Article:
The Houghton campaign for Attorney General more than doubled the percentage of voters who voted for a Green Party candidate (6.1%) from those who voted for Ralph Nader for President in 2000 (2.5%).  In three representative districts (RD-23, RD-01, and RD-02), Houghton broke into double digit percentage points, revealing a solid, if not yet dominant, base of support for the Green Party vision and values. RD-23 has always led the state in participation in the Green Party. The real growth was in RD-01 and RD-02, both inner city Wilmington districts. 

Green Party Embraces "Spoiler" Label

The Houghton campaign from the start to the finish was a "spoiler" campaign if by that one means its goal was to see Vivian elected to the office of Delaware Attorney General. The campaign was committed to earning the confidence and vote of citizens--just like any other candidate in any election would do.  Only those who confine their analysis of election results to the "two party box" are unable to appreciate this important role in our democracy. In locking themselves away in the "two party box" the major parties invent an excuse not to examine their party's own failings. Their failings included a feeble campaign by Schnee, who, for example, only two weeks before the election, repeatedly answered specific issue-oriented questions at a community forum with, "I don't know where I stand on that right now. I'll find out when I'm elected and let you know." 

The Houghton campaign took votes from traditionally Democratic voters. It also took votes from traditionally Republican voters. Early review of election results tend to confirm this assertion in that the percentage of votes for the Republican candidate declined by 7.8% from the previous AG election, while the percentage of votes for the Democratic candidate increased by 1.7%. In the 2000 elections it was established that several times as many registered Democrats voted for Bush as voted for Ralph Nader. The Green Party asserts that many Houghton voters were likely not to have vote for either Brady or Schnee in a two party race.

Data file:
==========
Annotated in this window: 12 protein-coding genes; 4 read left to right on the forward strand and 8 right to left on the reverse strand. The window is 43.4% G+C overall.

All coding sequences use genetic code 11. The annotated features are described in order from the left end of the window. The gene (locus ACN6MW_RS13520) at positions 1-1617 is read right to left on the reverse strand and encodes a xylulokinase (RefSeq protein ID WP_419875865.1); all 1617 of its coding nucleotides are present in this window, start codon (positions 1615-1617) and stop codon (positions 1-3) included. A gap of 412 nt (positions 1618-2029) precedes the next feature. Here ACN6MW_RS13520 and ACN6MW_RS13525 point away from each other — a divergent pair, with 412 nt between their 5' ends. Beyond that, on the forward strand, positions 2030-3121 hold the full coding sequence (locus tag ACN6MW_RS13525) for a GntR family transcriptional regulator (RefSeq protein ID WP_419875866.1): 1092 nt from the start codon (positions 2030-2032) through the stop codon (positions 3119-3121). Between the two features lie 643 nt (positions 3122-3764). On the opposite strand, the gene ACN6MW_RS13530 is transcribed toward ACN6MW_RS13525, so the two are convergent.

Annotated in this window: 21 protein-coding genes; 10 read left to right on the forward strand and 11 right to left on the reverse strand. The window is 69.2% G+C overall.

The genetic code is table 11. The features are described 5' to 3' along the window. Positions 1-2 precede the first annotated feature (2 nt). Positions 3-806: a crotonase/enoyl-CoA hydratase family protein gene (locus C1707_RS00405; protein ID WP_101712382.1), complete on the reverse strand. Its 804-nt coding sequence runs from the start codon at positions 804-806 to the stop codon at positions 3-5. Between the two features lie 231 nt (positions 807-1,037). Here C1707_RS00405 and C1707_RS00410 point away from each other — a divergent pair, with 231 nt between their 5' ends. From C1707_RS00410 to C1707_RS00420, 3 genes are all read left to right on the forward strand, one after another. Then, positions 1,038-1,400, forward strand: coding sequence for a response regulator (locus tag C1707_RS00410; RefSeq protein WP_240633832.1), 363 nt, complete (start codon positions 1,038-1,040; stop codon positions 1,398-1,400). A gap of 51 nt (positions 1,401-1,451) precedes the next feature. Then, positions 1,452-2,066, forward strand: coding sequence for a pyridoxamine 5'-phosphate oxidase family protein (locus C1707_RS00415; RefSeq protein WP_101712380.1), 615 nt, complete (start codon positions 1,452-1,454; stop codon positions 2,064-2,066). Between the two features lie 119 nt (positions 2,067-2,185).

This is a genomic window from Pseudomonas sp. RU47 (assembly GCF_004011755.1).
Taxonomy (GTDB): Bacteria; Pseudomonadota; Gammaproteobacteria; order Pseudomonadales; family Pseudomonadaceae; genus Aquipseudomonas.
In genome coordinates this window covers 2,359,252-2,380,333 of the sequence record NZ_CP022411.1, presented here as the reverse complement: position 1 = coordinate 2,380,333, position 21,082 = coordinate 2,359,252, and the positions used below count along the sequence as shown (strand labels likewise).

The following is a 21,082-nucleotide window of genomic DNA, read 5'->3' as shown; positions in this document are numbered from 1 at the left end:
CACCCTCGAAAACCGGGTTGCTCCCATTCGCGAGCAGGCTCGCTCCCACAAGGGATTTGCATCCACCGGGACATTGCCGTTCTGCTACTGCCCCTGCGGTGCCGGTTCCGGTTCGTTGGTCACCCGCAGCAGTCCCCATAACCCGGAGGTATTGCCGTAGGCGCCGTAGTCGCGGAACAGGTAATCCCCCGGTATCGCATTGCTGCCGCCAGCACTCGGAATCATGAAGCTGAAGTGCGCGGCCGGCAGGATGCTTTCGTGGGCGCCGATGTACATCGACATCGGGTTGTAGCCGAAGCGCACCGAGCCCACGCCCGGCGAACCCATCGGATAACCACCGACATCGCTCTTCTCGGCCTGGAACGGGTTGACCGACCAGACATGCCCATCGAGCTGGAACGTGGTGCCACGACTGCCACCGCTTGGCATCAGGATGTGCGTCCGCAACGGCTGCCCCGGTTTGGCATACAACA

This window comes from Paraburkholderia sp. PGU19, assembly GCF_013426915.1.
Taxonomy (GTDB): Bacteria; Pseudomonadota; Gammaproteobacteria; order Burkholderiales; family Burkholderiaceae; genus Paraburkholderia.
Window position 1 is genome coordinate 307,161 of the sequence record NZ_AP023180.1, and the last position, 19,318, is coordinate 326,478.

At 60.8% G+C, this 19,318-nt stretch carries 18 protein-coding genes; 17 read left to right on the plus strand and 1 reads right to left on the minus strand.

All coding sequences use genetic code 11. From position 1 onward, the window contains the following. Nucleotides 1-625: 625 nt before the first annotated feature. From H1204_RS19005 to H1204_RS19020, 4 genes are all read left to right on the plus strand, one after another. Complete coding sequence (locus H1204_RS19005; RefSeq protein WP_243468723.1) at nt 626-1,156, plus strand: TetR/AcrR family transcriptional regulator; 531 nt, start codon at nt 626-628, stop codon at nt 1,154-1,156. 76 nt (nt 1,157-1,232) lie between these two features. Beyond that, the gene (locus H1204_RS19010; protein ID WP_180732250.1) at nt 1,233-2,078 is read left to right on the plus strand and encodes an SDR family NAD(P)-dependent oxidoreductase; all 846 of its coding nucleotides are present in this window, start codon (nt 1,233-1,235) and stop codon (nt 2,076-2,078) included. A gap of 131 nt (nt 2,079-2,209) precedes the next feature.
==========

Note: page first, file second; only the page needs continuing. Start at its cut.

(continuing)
Finally, some have argued that "third parties can't win" as retired professor Jim Soles was reported to have commented about the 2002 AG election.  This is simply an inaccurate assertion. Its untruth was demonstrated in 1998 in Minnesota with the election of Governor Ventura. Election results from across the U.S. document how nationally the Green Party continues its steady growth. In 2002, we have seen a new record of Green Party candidate victories (33 at this time), with the total number of Green Party office-holders growing to a current total of 171 Greens in elected office. 

If the major parties are truly concerned about Greens spoiling their efforts to win, they should join the Green Party in calling for legislation to enact Instant Run-Off Voting (IRV), a reform where voters rank their preferred candidates. IRV ensures that a candidate must win with a majority of votes and removes the quandary of voting for the "least worst" candidate. As Greens are apt to point out, if you vote for the least worst, no matter what, you still get the worst. 

"The Green Party will continue to grow. 2004 will see more Green Party candidates and victories as we build a diverse base of progressive and independent minded people," said Karen Lienau, Green Party of Delaware National Representative to the Green Party of the United States. "Both major parties are rudderless in the sea of corrupted corporate-financed campaigns, out of touch with the majority of our citizens, many of whom decline to vote for either party", she said. 


Green Party of Delaware

Green Party of the United States